Despite being operated on twice, Ayo is gradually losing hope because her condition has failed to heal.

“Doctors have told me that I need to undergo another tubal surgery but I don’t know when,” Ayo adds, wiping her teary eyes with a scarf.

Attempts to reach Uganda Prison’s spokesperson, Frank Baine, for comment were futile. Regional Police Commander for northern Uganda, Margaret Orik said she needed some time to investigate the matter.

“I am at friend’s burial in Bundibugyo. When I come back, I will first investigate the matter before I can answer your questions because these things take time,” Orik responded in brief telephone chat.

Francis Odongyoo, Human Rights Focus Executive Director, believes that Ayo needs to take drastic action, arguing that that stopping one from bathing is already a form of torture.

“When Ayo was stopped from bathing, her right to health was denied, which is a fundamental human rights abuse. That’s how she ended up getting a communicable disease,” Odongyoo said.

Uganda’s  Prevention and Prohibition of Torture act (2012) defines torture as an act, by which severe pain or suffering whether physical or mental, is intentionally inflicted on a person by or at the instigation of or with the consent or acquiescence or any person whether a public or other person acting in an official or private capacity.

Odongyoo advises Ayo to seek advice from Human Rights Focus before lodging any formal complaints against the perpetrators.

“She needs to know how she was abused and the steps to be taken if justice is to prevail,” he added.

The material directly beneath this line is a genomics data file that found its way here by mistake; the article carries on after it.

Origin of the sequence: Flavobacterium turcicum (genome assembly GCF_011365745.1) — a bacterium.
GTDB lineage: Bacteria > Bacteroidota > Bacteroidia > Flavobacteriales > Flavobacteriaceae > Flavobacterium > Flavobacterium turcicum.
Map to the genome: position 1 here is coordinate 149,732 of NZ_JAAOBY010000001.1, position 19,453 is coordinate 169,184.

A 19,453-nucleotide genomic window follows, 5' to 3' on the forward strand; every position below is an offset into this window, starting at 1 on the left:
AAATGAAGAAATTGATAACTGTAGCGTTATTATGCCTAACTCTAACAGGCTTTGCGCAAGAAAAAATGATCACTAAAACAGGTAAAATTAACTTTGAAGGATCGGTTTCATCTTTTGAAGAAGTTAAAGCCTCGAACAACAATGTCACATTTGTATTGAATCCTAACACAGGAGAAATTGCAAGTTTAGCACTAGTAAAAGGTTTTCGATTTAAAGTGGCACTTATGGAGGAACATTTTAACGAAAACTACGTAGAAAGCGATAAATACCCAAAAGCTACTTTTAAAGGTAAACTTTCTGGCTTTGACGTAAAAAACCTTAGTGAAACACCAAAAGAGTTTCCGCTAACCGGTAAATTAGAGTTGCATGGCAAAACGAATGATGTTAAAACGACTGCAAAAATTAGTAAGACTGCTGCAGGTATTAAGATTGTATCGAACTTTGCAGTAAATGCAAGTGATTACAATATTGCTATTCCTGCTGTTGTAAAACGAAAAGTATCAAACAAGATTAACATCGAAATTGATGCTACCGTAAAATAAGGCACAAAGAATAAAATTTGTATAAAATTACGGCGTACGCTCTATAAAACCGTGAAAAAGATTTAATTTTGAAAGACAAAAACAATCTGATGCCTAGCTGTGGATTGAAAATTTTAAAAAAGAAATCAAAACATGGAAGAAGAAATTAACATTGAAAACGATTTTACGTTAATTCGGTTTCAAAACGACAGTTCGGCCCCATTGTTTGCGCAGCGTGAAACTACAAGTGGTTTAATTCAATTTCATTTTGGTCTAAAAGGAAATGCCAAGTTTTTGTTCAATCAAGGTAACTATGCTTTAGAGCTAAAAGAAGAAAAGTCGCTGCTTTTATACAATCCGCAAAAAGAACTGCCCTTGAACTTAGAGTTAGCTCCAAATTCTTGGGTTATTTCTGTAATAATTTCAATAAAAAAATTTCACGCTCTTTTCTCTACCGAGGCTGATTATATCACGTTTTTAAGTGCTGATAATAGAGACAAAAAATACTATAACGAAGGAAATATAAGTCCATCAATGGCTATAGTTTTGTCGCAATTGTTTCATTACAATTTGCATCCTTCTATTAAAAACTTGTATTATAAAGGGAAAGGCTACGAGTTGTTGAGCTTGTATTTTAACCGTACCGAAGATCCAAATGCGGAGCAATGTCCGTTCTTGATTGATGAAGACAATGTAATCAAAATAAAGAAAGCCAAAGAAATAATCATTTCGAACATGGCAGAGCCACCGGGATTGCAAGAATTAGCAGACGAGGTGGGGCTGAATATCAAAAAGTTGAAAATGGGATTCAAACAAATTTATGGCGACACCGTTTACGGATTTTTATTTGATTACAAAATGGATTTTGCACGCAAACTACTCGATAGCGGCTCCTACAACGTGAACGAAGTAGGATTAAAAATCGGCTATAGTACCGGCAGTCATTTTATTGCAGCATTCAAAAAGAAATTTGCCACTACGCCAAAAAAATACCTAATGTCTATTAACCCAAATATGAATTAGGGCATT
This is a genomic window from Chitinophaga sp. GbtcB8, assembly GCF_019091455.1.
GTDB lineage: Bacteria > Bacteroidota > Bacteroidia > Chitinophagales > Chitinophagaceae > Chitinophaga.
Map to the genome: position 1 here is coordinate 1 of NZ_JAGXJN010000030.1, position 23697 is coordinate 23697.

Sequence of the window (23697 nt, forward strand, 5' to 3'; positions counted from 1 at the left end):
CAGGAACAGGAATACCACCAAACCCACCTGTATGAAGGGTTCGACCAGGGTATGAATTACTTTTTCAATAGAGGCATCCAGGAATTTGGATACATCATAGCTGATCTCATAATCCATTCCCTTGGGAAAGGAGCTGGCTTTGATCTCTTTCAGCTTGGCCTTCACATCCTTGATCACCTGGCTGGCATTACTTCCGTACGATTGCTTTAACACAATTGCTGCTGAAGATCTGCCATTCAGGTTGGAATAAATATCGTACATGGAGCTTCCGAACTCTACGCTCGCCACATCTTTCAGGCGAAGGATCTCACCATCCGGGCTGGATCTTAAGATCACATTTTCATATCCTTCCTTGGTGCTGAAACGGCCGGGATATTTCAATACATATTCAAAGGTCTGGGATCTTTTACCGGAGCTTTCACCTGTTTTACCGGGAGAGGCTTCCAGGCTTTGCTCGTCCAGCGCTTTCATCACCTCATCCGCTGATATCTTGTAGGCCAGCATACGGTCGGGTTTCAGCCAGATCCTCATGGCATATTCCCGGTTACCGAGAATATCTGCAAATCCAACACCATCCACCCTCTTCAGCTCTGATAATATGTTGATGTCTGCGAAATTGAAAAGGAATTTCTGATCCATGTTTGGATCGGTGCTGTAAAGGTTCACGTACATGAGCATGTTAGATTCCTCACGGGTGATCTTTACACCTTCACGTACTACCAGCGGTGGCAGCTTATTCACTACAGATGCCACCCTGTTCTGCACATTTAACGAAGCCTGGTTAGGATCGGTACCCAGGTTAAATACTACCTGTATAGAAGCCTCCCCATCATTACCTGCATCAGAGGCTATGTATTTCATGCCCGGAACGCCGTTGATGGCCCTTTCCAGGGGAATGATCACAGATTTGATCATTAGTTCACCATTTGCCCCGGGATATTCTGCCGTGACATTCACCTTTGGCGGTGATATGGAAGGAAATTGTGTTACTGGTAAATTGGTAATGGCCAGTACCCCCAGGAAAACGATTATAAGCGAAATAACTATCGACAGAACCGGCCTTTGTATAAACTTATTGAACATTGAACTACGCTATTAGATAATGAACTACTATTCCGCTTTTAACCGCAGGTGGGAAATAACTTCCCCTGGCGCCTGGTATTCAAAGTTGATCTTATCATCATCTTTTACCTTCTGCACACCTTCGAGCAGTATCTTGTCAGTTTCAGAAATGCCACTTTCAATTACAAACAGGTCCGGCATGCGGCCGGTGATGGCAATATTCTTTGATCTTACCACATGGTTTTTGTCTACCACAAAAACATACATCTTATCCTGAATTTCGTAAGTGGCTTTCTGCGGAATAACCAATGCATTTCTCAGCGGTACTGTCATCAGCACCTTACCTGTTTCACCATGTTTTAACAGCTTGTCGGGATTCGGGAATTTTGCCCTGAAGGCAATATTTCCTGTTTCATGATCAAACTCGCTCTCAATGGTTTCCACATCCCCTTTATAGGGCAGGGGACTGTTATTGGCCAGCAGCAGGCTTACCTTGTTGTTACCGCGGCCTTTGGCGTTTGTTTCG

Odongyoo also notes that their findings revealed that ‘blind folding’ and ‘detention within detention’ are the most common forms of torture in many prisons in northern Uganda.


A 2017 annual report prepared by African Centre for Treatment and Rehabilitation of Torture Victims (ACTV), shows that 834 torture survivors were registered in Kampala and Gulu ACTV centres.  632 (76 percent) survivors were males while 202 (24 per cent) were females.

The report further shows Uganda Police topping the list of perpetrators with 380 cases (45.56 percent), followed by UPDF with 57 cases (6.83 percent), prison warders 43 cases (5.16 per cent), and then private individuals with 40 cases (4.44 per cent).



Related posts

COVID-19: Women in Uganda’s informal sector left at pains

The Rise of Domestic Violence Amidst a Pandemic: Poor Structures & Failed Leadership

Corporal Punishment in Schools: Psychological Trauma of Public Shaming

Leave a Comment